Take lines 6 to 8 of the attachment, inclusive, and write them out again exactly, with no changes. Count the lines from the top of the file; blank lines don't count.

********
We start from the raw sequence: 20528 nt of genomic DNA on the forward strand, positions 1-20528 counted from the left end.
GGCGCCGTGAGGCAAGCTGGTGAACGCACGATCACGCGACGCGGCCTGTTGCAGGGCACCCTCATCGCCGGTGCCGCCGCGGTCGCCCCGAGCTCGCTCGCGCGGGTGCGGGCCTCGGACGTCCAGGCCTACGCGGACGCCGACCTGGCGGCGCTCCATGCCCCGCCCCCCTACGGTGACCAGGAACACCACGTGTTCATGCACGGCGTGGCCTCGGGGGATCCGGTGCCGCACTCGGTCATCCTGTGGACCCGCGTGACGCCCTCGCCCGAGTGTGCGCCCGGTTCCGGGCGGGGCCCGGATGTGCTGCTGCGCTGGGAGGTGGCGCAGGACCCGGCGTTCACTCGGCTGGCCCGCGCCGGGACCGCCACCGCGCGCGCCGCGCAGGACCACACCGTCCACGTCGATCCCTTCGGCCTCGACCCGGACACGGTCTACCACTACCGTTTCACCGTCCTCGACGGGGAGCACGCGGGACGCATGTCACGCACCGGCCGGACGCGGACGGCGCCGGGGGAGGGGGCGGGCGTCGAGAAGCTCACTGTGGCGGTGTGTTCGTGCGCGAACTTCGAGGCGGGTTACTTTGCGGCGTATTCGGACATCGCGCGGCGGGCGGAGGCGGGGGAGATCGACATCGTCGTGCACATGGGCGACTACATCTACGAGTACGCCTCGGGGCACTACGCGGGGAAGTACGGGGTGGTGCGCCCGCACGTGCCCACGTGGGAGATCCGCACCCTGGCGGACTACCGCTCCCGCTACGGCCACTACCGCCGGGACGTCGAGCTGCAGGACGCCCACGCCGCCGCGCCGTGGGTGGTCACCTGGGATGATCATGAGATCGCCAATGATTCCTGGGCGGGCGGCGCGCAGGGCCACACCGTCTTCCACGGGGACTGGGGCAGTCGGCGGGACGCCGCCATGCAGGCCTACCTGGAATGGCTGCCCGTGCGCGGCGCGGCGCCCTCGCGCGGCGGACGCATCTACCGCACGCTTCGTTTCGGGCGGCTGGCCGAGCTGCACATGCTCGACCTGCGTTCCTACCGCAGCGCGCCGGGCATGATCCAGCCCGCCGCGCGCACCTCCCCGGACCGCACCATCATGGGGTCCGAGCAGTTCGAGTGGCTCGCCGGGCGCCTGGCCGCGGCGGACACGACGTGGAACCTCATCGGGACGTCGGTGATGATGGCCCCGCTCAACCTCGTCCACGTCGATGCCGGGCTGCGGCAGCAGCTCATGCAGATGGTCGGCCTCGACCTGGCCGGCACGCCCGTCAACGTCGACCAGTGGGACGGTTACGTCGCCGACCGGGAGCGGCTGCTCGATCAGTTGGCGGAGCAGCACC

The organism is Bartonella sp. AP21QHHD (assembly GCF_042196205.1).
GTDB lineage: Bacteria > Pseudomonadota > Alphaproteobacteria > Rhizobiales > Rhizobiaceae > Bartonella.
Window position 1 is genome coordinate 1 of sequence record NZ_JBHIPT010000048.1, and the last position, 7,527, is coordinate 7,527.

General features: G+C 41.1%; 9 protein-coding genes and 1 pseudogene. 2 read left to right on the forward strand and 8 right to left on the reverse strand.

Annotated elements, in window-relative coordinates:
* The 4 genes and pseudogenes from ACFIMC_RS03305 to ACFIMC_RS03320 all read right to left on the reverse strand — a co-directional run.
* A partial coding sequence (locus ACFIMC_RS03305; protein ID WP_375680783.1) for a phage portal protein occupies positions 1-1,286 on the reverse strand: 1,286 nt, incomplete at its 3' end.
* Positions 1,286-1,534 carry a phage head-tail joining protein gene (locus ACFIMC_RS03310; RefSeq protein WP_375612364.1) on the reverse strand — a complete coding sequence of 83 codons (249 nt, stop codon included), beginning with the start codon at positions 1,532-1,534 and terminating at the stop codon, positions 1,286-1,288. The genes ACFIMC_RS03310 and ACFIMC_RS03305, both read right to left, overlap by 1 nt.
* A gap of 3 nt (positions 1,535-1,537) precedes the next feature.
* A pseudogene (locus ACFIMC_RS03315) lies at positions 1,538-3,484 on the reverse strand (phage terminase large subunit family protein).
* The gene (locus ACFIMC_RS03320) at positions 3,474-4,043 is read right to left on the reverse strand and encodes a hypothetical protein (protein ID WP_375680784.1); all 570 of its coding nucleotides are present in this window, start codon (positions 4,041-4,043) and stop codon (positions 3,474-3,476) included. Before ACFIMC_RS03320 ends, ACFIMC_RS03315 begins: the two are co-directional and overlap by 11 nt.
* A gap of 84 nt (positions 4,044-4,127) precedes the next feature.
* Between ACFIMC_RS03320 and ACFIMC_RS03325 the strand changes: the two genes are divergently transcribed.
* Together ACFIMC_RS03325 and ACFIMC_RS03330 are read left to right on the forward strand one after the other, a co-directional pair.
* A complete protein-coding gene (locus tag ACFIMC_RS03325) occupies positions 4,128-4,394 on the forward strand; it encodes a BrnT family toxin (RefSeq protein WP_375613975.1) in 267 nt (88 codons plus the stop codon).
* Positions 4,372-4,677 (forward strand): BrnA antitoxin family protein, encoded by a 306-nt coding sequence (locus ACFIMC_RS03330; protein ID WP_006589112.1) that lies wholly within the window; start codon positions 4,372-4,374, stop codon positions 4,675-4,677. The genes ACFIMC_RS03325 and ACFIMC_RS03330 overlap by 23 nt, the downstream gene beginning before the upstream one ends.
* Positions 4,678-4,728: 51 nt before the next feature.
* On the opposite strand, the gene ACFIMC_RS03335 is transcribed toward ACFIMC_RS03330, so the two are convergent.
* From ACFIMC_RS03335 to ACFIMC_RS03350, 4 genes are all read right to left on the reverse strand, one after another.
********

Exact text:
General features: G+C 41.1%; 9 protein-coding genes and 1 pseudogene. 2 read left to right on the forward strand and 8 right to left on the reverse strand.

Annotated elements, in window-relative coordinates:
* The 4 genes and pseudogenes from ACFIMC_RS03305 to ACFIMC_RS03320 all read right to left on the reverse strand — a co-directional run.